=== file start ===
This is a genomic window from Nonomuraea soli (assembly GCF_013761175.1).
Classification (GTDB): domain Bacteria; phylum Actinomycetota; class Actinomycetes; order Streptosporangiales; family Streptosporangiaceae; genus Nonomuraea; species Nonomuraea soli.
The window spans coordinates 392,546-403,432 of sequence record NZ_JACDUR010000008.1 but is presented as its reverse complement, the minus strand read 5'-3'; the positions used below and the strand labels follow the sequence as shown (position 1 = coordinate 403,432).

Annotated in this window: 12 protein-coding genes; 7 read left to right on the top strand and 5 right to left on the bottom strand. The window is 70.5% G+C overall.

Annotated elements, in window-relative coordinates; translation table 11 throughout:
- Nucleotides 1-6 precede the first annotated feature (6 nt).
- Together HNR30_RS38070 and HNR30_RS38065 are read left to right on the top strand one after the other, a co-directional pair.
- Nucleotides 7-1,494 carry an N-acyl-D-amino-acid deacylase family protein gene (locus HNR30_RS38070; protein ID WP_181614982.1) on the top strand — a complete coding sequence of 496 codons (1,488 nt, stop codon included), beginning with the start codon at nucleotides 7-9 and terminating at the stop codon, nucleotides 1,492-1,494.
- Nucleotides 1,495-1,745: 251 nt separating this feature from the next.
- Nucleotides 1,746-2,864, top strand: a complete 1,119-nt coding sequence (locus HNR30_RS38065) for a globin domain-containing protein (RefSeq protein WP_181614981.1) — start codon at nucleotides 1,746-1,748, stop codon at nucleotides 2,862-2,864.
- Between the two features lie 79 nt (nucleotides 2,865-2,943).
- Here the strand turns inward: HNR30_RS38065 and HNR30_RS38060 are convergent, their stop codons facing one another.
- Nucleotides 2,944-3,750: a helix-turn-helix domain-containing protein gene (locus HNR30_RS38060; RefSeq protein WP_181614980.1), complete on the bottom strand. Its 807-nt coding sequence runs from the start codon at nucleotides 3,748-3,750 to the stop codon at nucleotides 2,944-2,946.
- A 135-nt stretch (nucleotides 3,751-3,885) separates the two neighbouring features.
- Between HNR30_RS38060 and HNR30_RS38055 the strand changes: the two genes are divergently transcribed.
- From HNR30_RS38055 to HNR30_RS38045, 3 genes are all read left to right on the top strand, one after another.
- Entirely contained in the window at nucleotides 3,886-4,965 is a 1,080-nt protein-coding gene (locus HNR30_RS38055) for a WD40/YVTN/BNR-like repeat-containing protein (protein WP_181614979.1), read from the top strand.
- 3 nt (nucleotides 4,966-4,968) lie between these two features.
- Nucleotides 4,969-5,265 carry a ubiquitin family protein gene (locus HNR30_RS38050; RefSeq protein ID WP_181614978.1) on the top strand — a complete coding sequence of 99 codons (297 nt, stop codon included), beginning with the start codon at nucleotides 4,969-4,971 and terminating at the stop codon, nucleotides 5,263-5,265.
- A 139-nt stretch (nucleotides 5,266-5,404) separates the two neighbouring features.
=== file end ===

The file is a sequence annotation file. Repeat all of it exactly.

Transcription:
This is a genomic window from Nonomuraea soli (assembly GCF_013761175.1).
Classification (GTDB): domain Bacteria; phylum Actinomycetota; class Actinomycetes; order Streptosporangiales; family Streptosporangiaceae; genus Nonomuraea; species Nonomuraea soli.
The window spans coordinates 392,546-403,432 of sequence record NZ_JACDUR010000008.1 but is presented as its reverse complement, the minus strand read 5'-3'; the positions used below and the strand labels follow the sequence as shown (position 1 = coordinate 403,432).

Annotated in this window: 12 protein-coding genes; 7 read left to right on the top strand and 5 right to left on the bottom strand. The window is 70.5% G+C overall.

Annotated elements, in window-relative coordinates; translation table 11 throughout:
- Nucleotides 1-6 precede the first annotated feature (6 nt).
- Together HNR30_RS38070 and HNR30_RS38065 are read left to right on the top strand one after the other, a co-directional pair.
- Nucleotides 7-1,494 carry an N-acyl-D-amino-acid deacylase family protein gene (locus HNR30_RS38070; protein ID WP_181614982.1) on the top strand — a complete coding sequence of 496 codons (1,488 nt, stop codon included), beginning with the start codon at nucleotides 7-9 and terminating at the stop codon, nucleotides 1,492-1,494.
- Nucleotides 1,495-1,745: 251 nt separating this feature from the next.
- Nucleotides 1,746-2,864, top strand: a complete 1,119-nt coding sequence (locus HNR30_RS38065) for a globin domain-containing protein (RefSeq protein WP_181614981.1) — start codon at nucleotides 1,746-1,748, stop codon at nucleotides 2,862-2,864.
- Between the two features lie 79 nt (nucleotides 2,865-2,943).
- Here the strand turns inward: HNR30_RS38065 and HNR30_RS38060 are convergent, their stop codons facing one another.
- Nucleotides 2,944-3,750: a helix-turn-helix domain-containing protein gene (locus HNR30_RS38060; RefSeq protein WP_181614980.1), complete on the bottom strand. Its 807-nt coding sequence runs from the start codon at nucleotides 3,748-3,750 to the stop codon at nucleotides 2,944-2,946.
- A 135-nt stretch (nucleotides 3,751-3,885) separates the two neighbouring features.
- Between HNR30_RS38060 and HNR30_RS38055 the strand changes: the two genes are divergently transcribed.
- From HNR30_RS38055 to HNR30_RS38045, 3 genes are all read left to right on the top strand, one after another.
- Entirely contained in the window at nucleotides 3,886-4,965 is a 1,080-nt protein-coding gene (locus HNR30_RS38055) for a WD40/YVTN/BNR-like repeat-containing protein (protein WP_181614979.1), read from the top strand.
- 3 nt (nucleotides 4,966-4,968) lie between these two features.
- Nucleotides 4,969-5,265 carry a ubiquitin family protein gene (locus HNR30_RS38050; RefSeq protein ID WP_181614978.1) on the top strand — a complete coding sequence of 99 codons (297 nt, stop codon included), beginning with the start codon at nucleotides 4,969-4,971 and terminating at the stop codon, nucleotides 5,263-5,265.
- A 139-nt stretch (nucleotides 5,266-5,404) separates the two neighbouring features.